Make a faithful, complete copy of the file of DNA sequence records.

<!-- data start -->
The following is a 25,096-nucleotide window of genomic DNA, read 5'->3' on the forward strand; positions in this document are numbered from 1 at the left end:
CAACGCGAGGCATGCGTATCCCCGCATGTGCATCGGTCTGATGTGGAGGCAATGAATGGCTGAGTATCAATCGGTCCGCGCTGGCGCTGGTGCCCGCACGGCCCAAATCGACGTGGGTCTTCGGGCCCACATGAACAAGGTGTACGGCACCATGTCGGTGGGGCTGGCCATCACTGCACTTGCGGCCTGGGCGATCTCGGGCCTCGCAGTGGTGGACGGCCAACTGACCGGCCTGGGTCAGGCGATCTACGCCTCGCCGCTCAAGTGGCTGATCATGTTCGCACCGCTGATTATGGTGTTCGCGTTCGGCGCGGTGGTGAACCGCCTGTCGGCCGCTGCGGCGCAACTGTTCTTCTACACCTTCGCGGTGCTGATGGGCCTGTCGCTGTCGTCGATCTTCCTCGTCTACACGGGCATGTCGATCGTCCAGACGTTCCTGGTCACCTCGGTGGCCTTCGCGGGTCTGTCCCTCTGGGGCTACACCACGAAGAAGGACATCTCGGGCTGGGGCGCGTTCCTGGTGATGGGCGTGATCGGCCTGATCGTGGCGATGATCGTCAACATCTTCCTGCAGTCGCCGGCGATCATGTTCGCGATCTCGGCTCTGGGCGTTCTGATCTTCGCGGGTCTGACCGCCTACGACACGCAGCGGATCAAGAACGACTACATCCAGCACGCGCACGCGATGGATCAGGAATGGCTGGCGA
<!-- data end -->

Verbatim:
The following is a 25,096-nucleotide window of genomic DNA, read 5'->3' on the forward strand; positions in this document are numbered from 1 at the left end:
CAACGCGAGGCATGCGTATCCCCGCATGTGCATCGGTCTGATGTGGAGGCAATGAATGGCTGAGTATCAATCGGTCCGCGCTGGCGCTGGTGCCCGCACGGCCCAAATCGACGTGGGTCTTCGGGCCCACATGAACAAGGTGTACGGCACCATGTCGGTGGGGCTGGCCATCACTGCACTTGCGGCCTGGGCGATCTCGGGCCTCGCAGTGGTGGACGGCCAACTGACCGGCCTGGGTCAGGCGATCTACGCCTCGCCGCTCAAGTGGCTGATCATGTTCGCACCGCTGATTATGGTGTTCGCGTTCGGCGCGGTGGTGAACCGCCTGTCGGCCGCTGCGGCGCAACTGTTCTTCTACACCTTCGCGGTGCTGATGGGCCTGTCGCTGTCGTCGATCTTCCTCGTCTACACGGGCATGTCGATCGTCCAGACGTTCCTGGTCACCTCGGTGGCCTTCGCGGGTCTGTCCCTCTGGGGCTACACCACGAAGAAGGACATCTCGGGCTGGGGCGCGTTCCTGGTGATGGGCGTGATCGGCCTGATCGTGGCGATGATCGTCAACATCTTCCTGCAGTCGCCGGCGATCATGTTCGCGATCTCGGCTCTGGGCGTTCTGATCTTCGCGGGTCTGACCGCCTACGACACGCAGCGGATCAAGAACGACTACATCCAGCACGCGCACGCGATGGATCAGGAATGGCTGGCGA